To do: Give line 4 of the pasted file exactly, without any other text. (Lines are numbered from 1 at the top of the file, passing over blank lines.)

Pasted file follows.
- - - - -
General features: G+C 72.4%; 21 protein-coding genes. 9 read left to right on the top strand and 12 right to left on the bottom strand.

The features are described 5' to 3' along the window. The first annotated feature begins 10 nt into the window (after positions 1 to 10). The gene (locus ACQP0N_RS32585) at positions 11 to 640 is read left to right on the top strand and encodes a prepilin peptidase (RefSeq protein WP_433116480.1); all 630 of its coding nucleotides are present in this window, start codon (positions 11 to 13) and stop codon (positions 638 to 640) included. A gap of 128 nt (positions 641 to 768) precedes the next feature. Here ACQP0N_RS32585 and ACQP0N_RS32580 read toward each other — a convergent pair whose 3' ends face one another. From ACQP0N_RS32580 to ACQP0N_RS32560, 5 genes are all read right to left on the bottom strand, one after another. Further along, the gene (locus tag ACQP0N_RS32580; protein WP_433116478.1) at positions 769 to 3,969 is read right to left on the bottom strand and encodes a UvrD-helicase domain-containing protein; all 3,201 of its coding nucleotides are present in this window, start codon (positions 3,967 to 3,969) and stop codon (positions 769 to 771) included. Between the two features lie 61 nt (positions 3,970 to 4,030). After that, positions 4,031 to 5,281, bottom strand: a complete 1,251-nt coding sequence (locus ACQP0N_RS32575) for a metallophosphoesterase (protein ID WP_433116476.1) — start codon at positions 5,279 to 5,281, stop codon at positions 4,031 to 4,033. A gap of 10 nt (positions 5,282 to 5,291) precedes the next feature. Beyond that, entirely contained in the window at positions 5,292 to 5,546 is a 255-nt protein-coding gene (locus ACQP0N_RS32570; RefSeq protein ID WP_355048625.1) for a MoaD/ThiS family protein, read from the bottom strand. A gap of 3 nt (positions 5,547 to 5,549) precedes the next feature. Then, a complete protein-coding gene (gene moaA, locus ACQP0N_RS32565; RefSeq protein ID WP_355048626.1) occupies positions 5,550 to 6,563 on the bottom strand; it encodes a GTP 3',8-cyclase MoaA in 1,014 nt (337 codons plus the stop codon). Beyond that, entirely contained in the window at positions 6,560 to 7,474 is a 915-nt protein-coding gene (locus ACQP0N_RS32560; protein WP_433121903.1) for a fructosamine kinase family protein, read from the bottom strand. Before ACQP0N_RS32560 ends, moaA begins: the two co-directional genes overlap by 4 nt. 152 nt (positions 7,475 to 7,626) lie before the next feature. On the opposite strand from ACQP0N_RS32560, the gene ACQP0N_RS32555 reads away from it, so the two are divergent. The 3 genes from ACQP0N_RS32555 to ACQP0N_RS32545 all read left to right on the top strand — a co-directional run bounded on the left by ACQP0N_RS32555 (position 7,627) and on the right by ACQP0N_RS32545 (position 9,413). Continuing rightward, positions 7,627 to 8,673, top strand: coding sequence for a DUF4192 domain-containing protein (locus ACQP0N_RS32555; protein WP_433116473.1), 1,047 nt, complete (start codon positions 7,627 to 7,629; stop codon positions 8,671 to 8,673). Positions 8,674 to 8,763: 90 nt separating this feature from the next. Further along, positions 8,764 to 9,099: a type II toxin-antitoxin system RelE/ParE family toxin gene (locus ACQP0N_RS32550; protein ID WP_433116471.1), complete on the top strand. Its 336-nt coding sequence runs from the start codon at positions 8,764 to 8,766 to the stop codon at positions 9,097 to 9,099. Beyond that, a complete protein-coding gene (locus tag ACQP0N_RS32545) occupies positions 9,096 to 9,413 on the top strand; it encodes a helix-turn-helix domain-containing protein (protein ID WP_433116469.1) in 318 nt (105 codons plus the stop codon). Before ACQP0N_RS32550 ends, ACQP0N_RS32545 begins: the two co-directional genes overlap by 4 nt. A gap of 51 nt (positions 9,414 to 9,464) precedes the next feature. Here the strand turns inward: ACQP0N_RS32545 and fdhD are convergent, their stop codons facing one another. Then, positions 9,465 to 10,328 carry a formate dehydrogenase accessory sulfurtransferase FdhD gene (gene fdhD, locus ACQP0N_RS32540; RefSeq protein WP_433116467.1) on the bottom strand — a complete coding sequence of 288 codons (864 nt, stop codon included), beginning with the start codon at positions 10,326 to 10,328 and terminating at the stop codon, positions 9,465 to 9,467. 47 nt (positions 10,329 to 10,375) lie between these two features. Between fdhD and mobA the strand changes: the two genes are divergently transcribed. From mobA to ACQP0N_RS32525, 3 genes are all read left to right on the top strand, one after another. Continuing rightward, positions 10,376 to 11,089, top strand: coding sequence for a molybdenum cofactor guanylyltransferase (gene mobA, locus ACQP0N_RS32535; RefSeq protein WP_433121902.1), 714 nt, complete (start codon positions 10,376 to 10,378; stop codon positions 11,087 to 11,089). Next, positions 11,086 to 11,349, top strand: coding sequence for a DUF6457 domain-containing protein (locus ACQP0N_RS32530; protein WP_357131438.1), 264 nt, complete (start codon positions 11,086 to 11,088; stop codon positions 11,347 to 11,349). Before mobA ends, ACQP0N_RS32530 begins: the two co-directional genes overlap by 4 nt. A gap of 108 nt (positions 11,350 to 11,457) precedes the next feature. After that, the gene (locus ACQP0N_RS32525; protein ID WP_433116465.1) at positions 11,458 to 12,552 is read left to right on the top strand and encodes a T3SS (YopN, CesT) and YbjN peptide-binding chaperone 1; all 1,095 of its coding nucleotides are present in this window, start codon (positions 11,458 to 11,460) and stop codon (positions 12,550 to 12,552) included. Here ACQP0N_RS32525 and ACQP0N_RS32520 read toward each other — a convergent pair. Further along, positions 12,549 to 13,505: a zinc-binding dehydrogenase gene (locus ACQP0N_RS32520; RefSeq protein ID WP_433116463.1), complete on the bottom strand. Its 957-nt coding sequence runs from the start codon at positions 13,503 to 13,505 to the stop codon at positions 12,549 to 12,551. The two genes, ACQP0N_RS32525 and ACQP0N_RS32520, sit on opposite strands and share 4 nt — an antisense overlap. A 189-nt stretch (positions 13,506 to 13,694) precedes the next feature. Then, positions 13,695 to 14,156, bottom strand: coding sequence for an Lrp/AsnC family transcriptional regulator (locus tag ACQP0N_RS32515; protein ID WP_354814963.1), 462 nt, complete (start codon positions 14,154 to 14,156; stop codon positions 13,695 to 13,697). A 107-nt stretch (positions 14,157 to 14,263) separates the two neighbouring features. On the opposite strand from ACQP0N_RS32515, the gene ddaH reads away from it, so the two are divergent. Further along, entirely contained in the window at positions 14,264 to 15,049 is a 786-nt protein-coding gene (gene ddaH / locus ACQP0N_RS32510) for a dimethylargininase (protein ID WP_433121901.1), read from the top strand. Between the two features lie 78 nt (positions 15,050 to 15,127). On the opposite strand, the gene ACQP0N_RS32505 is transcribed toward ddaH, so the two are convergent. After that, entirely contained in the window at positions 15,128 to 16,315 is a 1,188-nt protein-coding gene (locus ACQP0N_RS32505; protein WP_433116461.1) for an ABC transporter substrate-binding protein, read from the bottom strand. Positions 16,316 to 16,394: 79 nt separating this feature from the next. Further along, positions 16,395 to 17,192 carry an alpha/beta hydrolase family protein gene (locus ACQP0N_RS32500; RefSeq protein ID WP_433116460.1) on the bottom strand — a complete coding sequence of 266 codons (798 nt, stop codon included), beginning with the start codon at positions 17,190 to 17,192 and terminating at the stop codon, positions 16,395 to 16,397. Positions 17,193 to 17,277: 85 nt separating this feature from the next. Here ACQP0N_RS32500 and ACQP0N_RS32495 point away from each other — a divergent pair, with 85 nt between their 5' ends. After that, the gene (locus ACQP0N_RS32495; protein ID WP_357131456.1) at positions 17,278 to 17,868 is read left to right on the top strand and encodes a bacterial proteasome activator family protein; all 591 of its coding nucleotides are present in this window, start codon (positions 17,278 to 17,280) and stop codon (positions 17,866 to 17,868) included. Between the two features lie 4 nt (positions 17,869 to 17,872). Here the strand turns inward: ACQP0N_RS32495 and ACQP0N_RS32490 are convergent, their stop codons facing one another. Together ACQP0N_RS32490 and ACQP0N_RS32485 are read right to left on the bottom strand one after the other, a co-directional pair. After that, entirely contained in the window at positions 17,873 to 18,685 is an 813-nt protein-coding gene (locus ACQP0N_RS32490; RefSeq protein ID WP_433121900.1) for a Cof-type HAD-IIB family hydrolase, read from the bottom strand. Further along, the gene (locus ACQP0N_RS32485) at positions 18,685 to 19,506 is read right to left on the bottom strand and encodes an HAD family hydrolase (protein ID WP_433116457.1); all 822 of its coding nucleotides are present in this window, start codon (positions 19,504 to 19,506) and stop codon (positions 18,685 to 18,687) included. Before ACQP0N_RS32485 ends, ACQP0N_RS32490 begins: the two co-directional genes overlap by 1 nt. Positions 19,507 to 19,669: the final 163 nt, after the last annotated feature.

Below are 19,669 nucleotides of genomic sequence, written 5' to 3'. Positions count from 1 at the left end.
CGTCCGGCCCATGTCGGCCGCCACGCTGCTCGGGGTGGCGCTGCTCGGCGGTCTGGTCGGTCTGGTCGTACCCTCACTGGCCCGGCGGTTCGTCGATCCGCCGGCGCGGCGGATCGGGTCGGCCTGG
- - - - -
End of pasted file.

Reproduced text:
CGTCCGGCCCATGTCGGCCGCCACGCTGCTCGGGGTGGCGCTGCTCGGCGGTCTGGTCGGTCTGGTCGTACCCTCACTGGCCCGGCGGTTCGTCGATCCGCCGGCGCGGCGGATCGGGTCGGCCTGG